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Inuvik teams shut out at Super Soccer
Co-ed senior squad collects seven losses during annual tournament

Laura Busch
Northern News Services
Published Thursday, May 10, 2012

It was a weary and slightly ragged team of Inuvik youth who boarded the plane back to their hometown Sunday after participating in the senior Super Soccer Championship in Yellowknife over the weekend.

NNSL photo/graphic

A co-ed team of youth travelled from Samuel Hearne Secondary School to Yellowknife to compete in the annual senior Super Soccer championship last weekend. The team consisted of Chloe Larocque, back row, from left, Brittaney Watters, Connor McLeod, Richard Alexie, Brandon Day, Jozef Semmler and Ryley Maring-Blake; along with Chelsea Lennie, front row, from left, Keaton Cockney, Scott Ross-Kuptana, James Day and Bradley Charlie. Not pictured above are coach Maia Lepage and assistant coach Lance Gray. - photo courtesy of Maia Lepage

The team was plagued with injuries over the weekend, going through rolls of medical tape and an entire jar of pain relief balm, said coach Maia Lepage.

While they pushed through and played hard, they did not manage to win any of their seven games.

"They were very resilient," said Lepage. "They were kind of upset that they lost, but they really stuck together as a team.

"We try to win, but playing in the highest level, we're kind of at a disadvantage because the other schools have the opportunity to practise on the bigger fields, and we don't have those facilities here in Inuvik."

The group of 12 players aged 15 to 18 competed in the Under-19 boys A Division. The nine boys and three girls who represented Inuvik's Samuel Hearne Secondary School were the only co-ed team in their division.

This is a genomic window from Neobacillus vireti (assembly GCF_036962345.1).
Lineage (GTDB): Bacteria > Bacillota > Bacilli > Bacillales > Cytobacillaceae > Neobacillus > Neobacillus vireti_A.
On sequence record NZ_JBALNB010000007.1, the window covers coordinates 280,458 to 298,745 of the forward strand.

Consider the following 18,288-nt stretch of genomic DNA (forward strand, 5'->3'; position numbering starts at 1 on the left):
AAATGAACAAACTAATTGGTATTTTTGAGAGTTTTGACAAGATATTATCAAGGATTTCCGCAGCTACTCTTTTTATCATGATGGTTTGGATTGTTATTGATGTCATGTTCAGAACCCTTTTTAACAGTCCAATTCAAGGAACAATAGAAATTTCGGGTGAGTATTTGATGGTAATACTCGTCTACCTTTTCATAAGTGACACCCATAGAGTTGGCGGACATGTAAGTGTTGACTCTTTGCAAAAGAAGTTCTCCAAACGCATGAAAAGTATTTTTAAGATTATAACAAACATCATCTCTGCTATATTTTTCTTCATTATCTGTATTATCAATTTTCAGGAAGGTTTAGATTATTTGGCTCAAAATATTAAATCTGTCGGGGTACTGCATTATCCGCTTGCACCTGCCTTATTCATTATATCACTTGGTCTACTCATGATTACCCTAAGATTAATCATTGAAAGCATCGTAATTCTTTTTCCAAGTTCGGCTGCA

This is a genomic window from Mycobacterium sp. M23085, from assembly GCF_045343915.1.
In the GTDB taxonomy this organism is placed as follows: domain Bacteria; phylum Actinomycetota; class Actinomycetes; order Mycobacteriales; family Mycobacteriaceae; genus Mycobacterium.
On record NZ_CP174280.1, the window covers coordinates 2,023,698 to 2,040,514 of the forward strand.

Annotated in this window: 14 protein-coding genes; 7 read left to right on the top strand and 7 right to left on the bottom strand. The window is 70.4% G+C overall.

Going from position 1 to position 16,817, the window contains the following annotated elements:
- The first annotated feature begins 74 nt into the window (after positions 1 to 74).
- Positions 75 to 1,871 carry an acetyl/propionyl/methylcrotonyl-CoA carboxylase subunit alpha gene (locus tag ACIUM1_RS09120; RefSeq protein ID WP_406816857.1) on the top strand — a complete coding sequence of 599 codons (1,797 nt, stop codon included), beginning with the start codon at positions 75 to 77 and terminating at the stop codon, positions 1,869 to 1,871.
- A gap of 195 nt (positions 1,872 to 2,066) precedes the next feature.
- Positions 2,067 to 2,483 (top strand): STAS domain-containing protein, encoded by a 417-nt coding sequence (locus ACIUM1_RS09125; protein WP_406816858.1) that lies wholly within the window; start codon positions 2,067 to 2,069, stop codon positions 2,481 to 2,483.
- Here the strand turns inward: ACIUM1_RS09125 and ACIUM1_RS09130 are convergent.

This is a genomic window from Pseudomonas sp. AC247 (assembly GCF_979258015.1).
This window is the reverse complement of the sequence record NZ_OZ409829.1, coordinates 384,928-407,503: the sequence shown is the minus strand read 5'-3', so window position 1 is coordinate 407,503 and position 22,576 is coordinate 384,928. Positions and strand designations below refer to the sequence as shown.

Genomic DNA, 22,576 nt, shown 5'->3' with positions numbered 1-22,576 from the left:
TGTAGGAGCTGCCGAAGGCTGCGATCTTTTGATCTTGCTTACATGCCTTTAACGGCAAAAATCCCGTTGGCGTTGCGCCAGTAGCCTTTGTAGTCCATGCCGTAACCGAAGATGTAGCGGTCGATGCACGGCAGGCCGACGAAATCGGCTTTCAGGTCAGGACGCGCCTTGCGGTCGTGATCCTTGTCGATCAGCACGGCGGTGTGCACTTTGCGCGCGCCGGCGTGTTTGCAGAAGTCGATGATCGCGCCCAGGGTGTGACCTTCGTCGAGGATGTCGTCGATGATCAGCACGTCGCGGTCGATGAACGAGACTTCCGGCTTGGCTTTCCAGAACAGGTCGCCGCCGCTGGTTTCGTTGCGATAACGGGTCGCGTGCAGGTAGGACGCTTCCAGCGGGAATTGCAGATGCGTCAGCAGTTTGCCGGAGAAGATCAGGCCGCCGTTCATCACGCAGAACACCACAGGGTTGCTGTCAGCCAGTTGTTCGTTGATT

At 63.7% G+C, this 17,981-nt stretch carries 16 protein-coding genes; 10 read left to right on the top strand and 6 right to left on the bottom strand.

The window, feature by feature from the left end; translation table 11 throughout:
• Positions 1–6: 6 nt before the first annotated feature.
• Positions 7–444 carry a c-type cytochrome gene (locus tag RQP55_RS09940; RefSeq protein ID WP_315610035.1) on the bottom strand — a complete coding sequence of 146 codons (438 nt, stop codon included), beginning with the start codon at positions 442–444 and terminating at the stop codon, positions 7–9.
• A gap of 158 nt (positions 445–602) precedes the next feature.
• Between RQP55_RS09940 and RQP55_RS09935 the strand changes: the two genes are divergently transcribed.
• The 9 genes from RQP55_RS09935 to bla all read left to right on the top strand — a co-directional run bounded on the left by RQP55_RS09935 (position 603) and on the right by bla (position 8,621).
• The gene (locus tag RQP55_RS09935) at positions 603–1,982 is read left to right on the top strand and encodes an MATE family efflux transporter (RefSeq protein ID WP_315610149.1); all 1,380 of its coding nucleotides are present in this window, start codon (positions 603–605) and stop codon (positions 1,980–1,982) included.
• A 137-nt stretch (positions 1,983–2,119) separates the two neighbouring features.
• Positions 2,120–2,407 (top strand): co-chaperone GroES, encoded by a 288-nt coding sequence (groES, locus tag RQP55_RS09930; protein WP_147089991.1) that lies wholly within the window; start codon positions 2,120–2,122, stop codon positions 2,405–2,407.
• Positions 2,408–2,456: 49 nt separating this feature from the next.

"The girls really held their own, it was impressive," said Lepage.

One of the female players, Chloe Larocque, was even given a yellow card for being too rough during a game against Yellowknife's St. Patrick High School green squad.

"One of our girls did end up getting hurt, but she did take down three boys while she did it," said Lepage.

While they may have been blanked during tournament play, players still saw benefit from exposure to the competitive play and larger fields, said Lepage.

"It gives the students that go down exposure to soccer, and a lot of them are really talented soccer players.

"They get to play a completely different type of soccer."

The junior girls team had a lot of fun and played well, especially since they weren't used to playing on an indoor pitch and some of the tournament rules were different, said coach Nadine Wagner, who travelled with the team from Sir Alexander Mackenzie School to Yellowknife for their tournament April 27 to 30.

"They did very well, considering that we only had a handful of practices before we went down," she said.

The team of Grade 6 girls played four games over three days.

They came closest to a victory in their first game, which they ultimately lost 1-0 to Yellowknife's St. Joseph School.

During the second and third games, they played hard and held their opponents to three goals against, said Wagner. However, their offence couldn't seem to score and they lost both games with a score of 3-0.

During the first round of the playoffs, Caitlin Church gave the team's offence a boost and scored two goals. However, the team could not hold out against an onslaught of shots and were knocked out with a final score of 11-2.

Goalies Joelle Charlie and Chrislin Hvatum shone throughout the tournament, and were instrumental in keeping the scores close throughout the first three games, said Wagner.

"Our two goalies played very well," she said.

Travelling to Yellowknife for the tournament does more than improve the athletes' skills, said Wagner. Teammates took advantage of their trip to the city to go bowling, take in a movie, and do other activities not offered in Inuvik.

"Most of the games were very competitive," said Wagner. "For the most part, it could have gone either way."

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